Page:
4 Easy Steps to Media Literacy

Yesterday, guest blogger Matt Cavanaugh introduced us to the “false reality” of ideal body image often portrayed in the media.  Culture has so much to tell us about who we are, but not all of it is true.  In fact, some of it is actually physically impossible. Consider the unrealistic proportions of the Barbie doll, airbrushed makeup advertisements, and fashion models with eating disorders.

But culture tells us more than what we should look like.  Romantic comedies tell us relationships are all about that first spark of infatuation.  Magazines and entertainment news tell us who matters and how to imitate them. Advertisements tell us how we should look, who we should be with, and what we must purchase in order to have the life we deserve.

Culture tells us who we should emulate, how to interact with others, when to break up with our significant others, what we need to own in order to be important, who it’s okay to hurt in order to get what we want, how many sexual partners we should have and by what age, who’s opinion matters more, where we should buy our clothes and our cars, which zip code we should live in, who our friends should be, and so much more.

And that’s okay.  Sometimes, culture has it right.  But often, culture perpetuates an impossible standard and faulty ideals that are not only unhelpful but also unhealthy, especially in the media.  These standards and ideals create a false reality in which we must accept a false identity in order to survive and thrive.

So what do we do?  How do we pursue healthy, holistic body theology amidst all the false messages from culture and the media?  Here are four easy steps:

1) Know God. “Seek first his kingdom and his righteousness, and all these things will be given to you as well” (Mt 6:33).

2) Know yourself.  No matter who we are, what job we have, how much schooling we received, whether we’re married or single, kids or no kids, homeowners or renters–at bottom we are God’s children, covered with the blood of Jesus and clothed with righteousness.  Our identity is in Christ, so to know Christ is to know ourselves.

3) Identify the messages you receive through culture.  Instead of simply accepting everything at face value, ask yourself what this commercial or movie or news program is really trying to tell you about who you are and what you should want or need.  Identifying the message breaks its power over you and enables you to view the message from a safe distance.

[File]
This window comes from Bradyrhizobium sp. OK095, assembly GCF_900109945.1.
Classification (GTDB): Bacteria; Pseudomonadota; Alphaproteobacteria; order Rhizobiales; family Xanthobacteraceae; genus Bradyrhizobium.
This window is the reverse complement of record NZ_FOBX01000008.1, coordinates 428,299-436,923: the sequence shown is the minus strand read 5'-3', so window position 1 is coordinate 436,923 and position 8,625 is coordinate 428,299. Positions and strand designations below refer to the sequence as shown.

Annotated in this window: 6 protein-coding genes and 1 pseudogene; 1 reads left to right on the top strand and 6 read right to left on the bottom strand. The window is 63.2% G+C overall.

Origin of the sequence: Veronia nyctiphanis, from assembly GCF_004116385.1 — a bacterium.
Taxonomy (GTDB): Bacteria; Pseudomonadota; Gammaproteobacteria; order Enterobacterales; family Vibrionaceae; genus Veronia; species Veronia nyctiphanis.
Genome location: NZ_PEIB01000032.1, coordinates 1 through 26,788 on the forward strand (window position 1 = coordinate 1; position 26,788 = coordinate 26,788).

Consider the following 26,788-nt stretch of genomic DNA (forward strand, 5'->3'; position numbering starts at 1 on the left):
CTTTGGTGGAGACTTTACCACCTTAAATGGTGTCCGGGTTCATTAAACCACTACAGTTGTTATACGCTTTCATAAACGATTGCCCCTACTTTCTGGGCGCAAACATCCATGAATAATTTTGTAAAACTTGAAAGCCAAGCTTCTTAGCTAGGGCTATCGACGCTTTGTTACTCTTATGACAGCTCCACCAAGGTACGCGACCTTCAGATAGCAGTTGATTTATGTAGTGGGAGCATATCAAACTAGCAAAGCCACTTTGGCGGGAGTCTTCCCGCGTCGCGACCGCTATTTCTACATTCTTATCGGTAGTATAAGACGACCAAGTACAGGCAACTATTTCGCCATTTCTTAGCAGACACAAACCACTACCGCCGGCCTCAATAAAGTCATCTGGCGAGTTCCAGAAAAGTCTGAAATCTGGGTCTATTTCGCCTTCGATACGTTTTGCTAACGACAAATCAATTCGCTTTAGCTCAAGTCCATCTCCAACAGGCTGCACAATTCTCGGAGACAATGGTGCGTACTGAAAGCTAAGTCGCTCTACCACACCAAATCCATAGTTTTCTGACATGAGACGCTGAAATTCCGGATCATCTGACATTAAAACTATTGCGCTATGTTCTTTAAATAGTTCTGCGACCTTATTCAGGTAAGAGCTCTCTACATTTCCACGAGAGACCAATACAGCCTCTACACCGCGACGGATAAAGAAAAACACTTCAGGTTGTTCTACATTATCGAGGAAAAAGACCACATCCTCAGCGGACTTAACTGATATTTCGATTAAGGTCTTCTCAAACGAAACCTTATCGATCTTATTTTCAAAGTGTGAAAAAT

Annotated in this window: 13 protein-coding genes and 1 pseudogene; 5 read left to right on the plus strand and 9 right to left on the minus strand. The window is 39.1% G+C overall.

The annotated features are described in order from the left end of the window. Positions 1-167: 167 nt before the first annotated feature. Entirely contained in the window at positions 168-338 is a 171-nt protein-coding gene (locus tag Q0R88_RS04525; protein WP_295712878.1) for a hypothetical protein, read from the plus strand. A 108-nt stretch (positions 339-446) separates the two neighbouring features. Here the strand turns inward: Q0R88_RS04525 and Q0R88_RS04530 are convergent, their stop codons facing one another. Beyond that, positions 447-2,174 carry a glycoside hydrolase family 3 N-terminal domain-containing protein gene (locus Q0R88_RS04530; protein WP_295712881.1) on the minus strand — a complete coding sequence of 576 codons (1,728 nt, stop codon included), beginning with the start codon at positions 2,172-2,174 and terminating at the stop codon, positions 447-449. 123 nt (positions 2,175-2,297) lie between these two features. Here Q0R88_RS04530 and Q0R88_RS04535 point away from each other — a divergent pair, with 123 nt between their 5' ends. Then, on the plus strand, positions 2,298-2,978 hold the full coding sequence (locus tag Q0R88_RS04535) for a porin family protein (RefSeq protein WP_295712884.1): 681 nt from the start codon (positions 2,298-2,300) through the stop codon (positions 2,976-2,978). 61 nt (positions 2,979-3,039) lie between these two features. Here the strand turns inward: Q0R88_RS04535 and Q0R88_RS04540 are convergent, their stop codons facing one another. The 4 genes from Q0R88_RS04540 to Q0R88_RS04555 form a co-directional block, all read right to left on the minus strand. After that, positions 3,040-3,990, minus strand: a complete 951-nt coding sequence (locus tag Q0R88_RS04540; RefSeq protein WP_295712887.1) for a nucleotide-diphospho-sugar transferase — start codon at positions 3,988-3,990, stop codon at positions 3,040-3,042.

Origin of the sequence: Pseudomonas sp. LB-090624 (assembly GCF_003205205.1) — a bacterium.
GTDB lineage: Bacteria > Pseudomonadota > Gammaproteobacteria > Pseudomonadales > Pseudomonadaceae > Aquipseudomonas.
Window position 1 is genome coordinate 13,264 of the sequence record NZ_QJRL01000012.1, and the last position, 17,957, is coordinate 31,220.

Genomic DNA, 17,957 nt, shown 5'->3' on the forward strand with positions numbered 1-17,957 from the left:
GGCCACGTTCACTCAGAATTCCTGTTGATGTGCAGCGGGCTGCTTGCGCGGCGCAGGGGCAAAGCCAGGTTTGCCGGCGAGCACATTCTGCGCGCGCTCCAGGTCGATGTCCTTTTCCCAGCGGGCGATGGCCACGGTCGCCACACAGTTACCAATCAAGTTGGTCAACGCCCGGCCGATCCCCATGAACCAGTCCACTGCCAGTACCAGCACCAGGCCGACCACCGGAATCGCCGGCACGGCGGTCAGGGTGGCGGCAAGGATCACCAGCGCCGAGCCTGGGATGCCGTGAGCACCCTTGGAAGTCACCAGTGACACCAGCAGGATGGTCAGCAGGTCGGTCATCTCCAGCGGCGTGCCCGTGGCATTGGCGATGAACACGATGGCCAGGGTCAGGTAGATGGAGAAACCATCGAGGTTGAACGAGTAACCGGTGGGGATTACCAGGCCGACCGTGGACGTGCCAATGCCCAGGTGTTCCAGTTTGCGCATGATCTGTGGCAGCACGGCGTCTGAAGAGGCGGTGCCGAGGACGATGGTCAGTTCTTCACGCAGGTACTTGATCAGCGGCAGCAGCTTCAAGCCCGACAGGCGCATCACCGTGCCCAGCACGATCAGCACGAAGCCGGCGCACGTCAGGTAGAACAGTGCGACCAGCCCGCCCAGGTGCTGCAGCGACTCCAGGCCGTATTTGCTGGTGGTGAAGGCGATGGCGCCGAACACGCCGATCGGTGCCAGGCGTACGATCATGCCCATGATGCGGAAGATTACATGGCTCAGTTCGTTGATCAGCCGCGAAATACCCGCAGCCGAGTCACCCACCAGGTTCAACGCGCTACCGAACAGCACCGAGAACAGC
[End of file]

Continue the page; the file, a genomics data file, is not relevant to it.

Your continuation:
4) Ask yourself if the particular message from that commercial agrees with what you already learned in step 1 and step 2.  If the answer is yes, then great! Accept the message.  If the answer is no, then there is no need to pay it any attention.  Simply acknowledge that it is a false message, and do not accept it.  You have already broken its power in step 3, so you are in control.  Choose to ignore the false message and go on with your happy life.

Okay, so maybe these steps aren’t quite that easy.  Knowing God takes a lifetime.  Knowing ourselves takes a lifetime.  How can we ever get to step 3, much less step 4?  Yes, it’s a process, and yes, we will all be imperfect at it.  But the important thing is to have the awareness that there are messages we are receiving through culture and the media and that not all of them are true.  The more we use step 3 and step 4, the more we will realize the need for more of step 1 and step 2.

Let’s have a practice run, shall we?

1) What do I know about God?  God cares about the poor.  God is trustworthy and my provider.  Jesus said it is easier for a camel to fit through a door in the city gate that is only big enough for a person to walk through than for a rich person to fit into the kingdom of heaven.  Jesus told the rich young ruler to give up all his wealth.

2) What do I know about myself? God cares about me when I am financially unstable.  I can trust God to provide for my needs like the lilies and birds in the field.  I will be happier and more fulfilled by following Jesus’ example of ministering to the poor and oppressed than by acquiring material wealth.

3) I watch The Pursuit of Happyness. One message I identify is that if I work really, really hard and never give up, I will get the job I always dreamed of and live in financial security for the rest of my life.  Or, financial security = happiness. Or, achieving the American Dream will make me happy.

4) I measure step 1 and step 2 against step 3.  The Pursuit of Happyness is a good movie, and I enjoyed watching it.  But I don’t have to accept every message it gives in order to enjoy the movie.  I accept the good that it has to offer, and I leave the rest.  It’s true that working hard and never giving up are valuable character traits. I will accept that message.  It’s not true that financial security will make me happy, so I will not accept that message.

Cultural discernment and media literacy cannot be achieved in one day, or one week, or even one year.  It’s a lifelong process, but as we acquire more knowledge and wisdom from God, we will gradually free ourselves from the lies we have been believing, and as more of God’s truth informs our identity, the more wisdom and discernment we will gain.

Start small: Next time you watch a commercial, ask yourself what message is being presented, and test that message against what you know about who God is and who you are in Christ.  You won’t catch every lie you receive in a day, but maybe you’ll catch that one.

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About Laura K. Cavanaugh

I'm a writer, spiritual director, and advocate of holistic body theology.

Posted on January 26, 2012, in Body Image, Cultural Discernment, Identity, Image of God, Marketing, Physicality, TV/Movies and tagged , , , , , , . Bookmark the permalink. Leave a comment.

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